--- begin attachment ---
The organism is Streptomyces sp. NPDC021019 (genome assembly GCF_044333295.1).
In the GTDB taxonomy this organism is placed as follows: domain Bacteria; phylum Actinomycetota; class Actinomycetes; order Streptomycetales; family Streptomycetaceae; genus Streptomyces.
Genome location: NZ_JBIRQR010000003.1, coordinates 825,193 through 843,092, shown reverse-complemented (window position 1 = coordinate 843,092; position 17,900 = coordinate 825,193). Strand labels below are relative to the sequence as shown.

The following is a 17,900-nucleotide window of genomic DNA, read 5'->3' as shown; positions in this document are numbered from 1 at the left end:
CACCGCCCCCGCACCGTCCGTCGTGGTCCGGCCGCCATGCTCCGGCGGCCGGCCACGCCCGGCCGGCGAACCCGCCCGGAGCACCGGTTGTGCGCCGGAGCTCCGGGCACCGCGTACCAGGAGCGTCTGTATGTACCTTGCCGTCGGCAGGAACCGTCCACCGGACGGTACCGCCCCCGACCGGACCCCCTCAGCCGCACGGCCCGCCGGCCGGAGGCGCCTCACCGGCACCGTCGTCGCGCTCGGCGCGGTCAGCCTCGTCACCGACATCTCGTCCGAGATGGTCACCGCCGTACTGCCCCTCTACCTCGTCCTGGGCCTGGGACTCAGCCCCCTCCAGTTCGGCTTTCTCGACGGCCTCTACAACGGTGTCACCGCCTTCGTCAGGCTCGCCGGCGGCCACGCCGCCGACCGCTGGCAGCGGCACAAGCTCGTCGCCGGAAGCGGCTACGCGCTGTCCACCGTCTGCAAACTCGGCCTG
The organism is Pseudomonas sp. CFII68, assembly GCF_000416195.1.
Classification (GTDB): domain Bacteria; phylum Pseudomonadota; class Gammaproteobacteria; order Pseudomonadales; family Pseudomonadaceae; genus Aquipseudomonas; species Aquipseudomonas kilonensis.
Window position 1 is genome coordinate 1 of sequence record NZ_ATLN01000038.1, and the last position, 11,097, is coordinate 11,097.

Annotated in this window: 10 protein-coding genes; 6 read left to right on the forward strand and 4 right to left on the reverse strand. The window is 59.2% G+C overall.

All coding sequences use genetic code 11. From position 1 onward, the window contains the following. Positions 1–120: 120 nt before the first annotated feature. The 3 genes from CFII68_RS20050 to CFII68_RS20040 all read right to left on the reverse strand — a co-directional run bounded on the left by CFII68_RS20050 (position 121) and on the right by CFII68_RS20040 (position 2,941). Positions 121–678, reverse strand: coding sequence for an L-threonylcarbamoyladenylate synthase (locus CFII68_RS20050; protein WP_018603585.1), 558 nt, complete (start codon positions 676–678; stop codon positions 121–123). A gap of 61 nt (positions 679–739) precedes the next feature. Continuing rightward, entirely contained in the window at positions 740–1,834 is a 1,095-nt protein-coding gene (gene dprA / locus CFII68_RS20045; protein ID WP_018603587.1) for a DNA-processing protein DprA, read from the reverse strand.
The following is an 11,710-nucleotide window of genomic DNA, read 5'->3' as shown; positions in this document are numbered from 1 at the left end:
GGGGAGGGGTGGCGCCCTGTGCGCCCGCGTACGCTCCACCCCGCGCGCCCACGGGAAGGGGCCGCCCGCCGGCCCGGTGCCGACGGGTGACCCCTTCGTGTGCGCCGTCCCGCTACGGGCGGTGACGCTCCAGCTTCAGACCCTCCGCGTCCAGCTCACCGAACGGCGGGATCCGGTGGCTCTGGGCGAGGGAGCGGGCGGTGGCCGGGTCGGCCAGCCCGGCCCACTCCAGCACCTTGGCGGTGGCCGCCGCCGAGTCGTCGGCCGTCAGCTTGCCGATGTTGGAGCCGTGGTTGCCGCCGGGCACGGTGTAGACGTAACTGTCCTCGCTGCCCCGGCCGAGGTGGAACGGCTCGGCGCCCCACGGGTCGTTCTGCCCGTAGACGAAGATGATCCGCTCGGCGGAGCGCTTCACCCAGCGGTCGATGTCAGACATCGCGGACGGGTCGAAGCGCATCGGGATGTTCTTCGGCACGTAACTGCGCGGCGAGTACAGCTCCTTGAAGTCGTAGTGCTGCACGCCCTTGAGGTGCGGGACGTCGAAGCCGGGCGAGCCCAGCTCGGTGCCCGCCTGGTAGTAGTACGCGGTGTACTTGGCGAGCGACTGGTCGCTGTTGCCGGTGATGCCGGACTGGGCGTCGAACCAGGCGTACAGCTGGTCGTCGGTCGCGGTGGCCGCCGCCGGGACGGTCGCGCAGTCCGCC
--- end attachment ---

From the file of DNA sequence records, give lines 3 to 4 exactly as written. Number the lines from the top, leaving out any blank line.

Genome location: NZ_JBIRQR010000003.1, coordinates 825,193 through 843,092, shown reverse-complemented (window position 1 = coordinate 843,092; position 17,900 = coordinate 825,193). Strand labels below are relative to the sequence as shown.

The following is a 17,900-nucleotide window of genomic DNA, read 5'->3' as shown; positions in this document are numbered from 1 at the left end: